Tips on how to implement results governance

Governance is government. Governance is related to direction, authority, accountability, transparency and participation.

Corporate Governance is frequently seen as the structure and the relationships that determine the direction and performance of the corporations.

CalPERS, the largest public fund in USA, defines corporate governance as the relationship among various participants in determining the direction and performance of corporations.

The American Managers Association defines corporate governance as how suppliers of capital get managers to return profits, make sure managers do not misuse the capital by investing in bad projects, and how shareholders and creditors monitor managers.

The objectives of monitoring, measuring, accountability, transparency, direction and performance have their odds of being met once a routine of producing and following up on results is in place. We name this routine: Results Governance.

The first step in its implementation is to define what will be measured.  A few criteria to establish what is going to be produced:

(1)    Less is More!
A lesser number of reports and metrics are always better for bringing focus and, thus, allowing analyzing the basic elements responsible for the development of the business.

(2)    Do not look for perfection
There is the risk of wanting, from the beginning, to have indisputable numbers. Accuracy is important; however, more than accuracy, it is important to begin producing the numbers (reports). Over time, with analysis and discussion accuracy will be improved.

(3)    Monitor performance
The performance of the business may be monitored via an Income Statement (or Profit & Loss Statement) along with a few performance indicators. 

The Income Statement is a report that shows if the produced income cover or not the costs and expenses of the business.

A Performance Indicator is a metric that allows the organization to compare its performance with its own targets as well as with the industry it is part of.

(4)    Measure solvability
The Balance Sheet depicts the assets and how they are financed (suppliers, government, service providers, banks and investors /shareholders ).

The assets being in excess of the liabilities the company would, theoretically, be solvent. However, there are two very important points to consider: valuation and liquidity.

The correct valuation of the assets and liabilities and their correct classification as to their degree of liquidity will affect the measurement of the company as to its solvency.

We suggest the implementation of the following routine as part of the cycle of Results Governance:

1.    Set up a Monthly Report
The existence of a monthly report requires the existence of: a set of standard reports that will serve as a reporting base together with a habitual meeting for discussing these reports, and the definition of its participants (show be those capable of influencing the numbers).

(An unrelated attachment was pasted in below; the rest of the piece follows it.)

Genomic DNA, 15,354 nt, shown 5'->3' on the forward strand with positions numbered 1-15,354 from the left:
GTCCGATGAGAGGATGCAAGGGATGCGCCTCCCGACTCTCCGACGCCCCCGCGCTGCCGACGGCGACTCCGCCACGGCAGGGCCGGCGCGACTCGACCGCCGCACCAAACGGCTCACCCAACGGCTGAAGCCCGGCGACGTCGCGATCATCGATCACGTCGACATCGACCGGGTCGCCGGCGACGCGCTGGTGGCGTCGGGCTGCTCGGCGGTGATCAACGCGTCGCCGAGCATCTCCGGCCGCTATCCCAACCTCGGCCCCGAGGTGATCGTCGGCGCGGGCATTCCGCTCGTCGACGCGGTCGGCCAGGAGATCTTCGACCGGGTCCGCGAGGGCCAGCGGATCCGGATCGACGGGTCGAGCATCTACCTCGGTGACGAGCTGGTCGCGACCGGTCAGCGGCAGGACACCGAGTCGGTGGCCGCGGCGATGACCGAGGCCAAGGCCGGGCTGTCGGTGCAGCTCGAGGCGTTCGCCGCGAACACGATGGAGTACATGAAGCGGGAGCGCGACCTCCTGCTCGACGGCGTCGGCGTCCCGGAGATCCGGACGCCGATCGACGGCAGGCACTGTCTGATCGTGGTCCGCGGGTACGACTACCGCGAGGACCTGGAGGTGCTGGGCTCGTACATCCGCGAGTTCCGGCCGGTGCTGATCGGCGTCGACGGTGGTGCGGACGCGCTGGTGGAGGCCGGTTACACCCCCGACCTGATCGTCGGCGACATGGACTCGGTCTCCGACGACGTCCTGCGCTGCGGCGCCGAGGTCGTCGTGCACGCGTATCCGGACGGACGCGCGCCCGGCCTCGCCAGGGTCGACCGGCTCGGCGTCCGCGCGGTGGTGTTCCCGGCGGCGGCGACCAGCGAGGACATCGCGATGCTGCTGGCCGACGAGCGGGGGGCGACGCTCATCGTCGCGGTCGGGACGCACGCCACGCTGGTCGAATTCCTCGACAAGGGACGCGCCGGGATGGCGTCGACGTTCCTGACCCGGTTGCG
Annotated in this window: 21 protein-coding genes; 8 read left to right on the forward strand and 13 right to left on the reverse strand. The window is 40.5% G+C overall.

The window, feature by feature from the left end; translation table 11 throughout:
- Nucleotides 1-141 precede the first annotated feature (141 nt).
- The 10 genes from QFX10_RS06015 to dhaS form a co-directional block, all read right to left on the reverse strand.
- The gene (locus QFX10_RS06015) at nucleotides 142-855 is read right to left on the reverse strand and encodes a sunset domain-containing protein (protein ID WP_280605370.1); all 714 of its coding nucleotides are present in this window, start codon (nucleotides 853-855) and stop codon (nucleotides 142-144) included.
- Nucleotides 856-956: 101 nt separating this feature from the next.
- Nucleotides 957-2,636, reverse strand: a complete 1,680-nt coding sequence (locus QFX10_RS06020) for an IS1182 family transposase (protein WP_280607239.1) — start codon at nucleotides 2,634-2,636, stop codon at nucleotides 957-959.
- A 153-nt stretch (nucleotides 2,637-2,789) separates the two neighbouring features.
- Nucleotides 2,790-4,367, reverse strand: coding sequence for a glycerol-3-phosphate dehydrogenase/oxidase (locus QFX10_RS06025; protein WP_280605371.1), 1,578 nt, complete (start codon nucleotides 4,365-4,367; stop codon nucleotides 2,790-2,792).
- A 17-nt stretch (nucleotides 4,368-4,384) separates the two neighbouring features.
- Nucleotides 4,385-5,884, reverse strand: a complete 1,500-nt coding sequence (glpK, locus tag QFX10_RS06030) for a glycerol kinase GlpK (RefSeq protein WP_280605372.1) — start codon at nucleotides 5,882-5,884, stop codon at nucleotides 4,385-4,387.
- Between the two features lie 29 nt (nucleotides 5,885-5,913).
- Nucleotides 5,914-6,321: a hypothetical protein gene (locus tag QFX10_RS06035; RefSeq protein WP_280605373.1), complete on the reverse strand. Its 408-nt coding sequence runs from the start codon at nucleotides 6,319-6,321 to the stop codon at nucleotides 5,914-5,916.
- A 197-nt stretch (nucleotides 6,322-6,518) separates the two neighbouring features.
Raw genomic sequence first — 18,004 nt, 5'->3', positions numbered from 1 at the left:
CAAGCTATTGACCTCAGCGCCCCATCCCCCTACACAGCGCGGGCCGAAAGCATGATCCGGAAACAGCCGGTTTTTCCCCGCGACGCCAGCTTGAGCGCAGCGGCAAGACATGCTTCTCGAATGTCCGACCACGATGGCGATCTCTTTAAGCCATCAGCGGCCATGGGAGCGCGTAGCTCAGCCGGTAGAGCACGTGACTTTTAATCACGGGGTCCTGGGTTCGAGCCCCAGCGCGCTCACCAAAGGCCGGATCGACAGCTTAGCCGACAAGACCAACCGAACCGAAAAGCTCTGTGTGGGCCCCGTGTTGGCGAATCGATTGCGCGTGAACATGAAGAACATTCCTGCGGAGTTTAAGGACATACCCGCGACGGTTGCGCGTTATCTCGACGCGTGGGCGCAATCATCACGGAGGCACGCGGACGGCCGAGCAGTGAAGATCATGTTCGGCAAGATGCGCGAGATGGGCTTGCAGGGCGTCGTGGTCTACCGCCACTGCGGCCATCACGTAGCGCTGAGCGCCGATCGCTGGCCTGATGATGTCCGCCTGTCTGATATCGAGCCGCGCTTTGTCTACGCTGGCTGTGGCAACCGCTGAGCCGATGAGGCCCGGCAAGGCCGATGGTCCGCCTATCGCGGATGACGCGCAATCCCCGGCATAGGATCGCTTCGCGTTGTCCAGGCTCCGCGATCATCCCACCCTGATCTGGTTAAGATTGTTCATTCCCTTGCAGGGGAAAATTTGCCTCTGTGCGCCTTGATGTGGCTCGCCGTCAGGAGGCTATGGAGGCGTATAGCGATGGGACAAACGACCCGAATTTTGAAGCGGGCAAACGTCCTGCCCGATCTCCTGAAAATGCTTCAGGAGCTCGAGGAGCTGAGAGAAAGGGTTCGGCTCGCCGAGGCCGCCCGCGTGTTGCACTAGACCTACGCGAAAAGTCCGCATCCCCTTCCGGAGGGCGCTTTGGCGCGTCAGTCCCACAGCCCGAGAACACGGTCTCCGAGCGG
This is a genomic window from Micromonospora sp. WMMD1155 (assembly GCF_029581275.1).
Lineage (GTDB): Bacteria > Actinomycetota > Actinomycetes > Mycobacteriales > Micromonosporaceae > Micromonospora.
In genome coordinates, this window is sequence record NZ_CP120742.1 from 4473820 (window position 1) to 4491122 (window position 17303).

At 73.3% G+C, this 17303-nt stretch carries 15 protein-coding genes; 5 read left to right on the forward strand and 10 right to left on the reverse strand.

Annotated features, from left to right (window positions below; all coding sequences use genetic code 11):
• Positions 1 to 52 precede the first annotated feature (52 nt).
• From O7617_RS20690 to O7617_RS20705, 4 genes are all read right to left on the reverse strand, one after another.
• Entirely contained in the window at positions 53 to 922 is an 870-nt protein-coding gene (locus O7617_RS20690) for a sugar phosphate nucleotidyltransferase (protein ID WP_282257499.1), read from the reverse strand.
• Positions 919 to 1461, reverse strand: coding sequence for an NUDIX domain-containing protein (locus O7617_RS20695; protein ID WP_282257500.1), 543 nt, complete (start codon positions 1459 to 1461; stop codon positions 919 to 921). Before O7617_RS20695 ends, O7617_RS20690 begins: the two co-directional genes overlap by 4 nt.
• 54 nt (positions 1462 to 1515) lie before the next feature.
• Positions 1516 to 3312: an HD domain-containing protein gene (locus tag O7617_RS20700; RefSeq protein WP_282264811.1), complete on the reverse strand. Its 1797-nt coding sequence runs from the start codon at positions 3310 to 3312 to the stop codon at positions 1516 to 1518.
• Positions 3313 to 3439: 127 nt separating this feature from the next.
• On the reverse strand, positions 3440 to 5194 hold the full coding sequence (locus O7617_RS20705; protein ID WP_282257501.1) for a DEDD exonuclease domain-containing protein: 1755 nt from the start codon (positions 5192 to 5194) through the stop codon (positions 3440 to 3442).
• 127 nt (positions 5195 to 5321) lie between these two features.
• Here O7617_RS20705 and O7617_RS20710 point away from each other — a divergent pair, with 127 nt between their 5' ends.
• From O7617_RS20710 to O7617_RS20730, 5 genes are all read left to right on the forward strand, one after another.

A periodic discussion of results should:

(a) Be objective and specific, seeking to explain the performance of the business and any deviation from the objectives;
(b) Comments should include actions that will be taken to remedy performance;
(c) In addition, space should be left to discuss other issues that impact the business and that are not captured by the defined reports.

2.    Set up a Weekly Report
An evolution, after the implementation of the Monthly Report, would be to establish a routine of weekly reports, aiming to provide room for more immediate corrective actions. This can be done by setting up weekly conference calls or simply via pre-formatted reports.

This report should include the following elements:

(a) Sales Performance
The objective is to monitor sales behavior, their costs, who is buying, who is not buying, which products are selling, and which ones are not. Compare this performance with the target and with the same period of the previous year would be equally recommendable.

(b) Business Development
In this block should be listed the measurable and effective actions that are ongoing and that will affect the development of sales. Other comments could be related to new product launches or new additions.

(c) General Information
Inform other topics that may be relevant such as: market news; competition, or others that may have an impact on the business.

3.    Schedule periodic field visits
An essential part of a good results governance program is field visits. By field must be understood where the businesses occur, be it store (if retailer), factory (if industry), customers and competition. Physical presence, an "owner’s look", allows one to identify inconsistencies between stories that numbers and reports tell with the reality as well as anticipate risks and identify opportunities.

4.    Value the Budget elaboration routine
The routine of building a budget is a unique opportunity to have a frank discussion about the state of the business, its real capacity to generate revenue, and also evaluate the management team as to their knowledge and their ability to identify and mitigate business risks.

Establishing a results governance routine is a first step in ensuring performance and accountability.

If you need help getting started, you can count on us. Contact us by sending an email to This email address is being protected from spambots. You need JavaScript enabled to view it.   

At 2B Partners Consulting we aim to help companies to address the questions above thru the services of advisory board, interim management, managerial applications and consulting focused on financial advisory, operations improvement and organizational efficiency. Contact us to obtain more information by sending an email to This email address is being protected from spambots. You need JavaScript enabled to view it.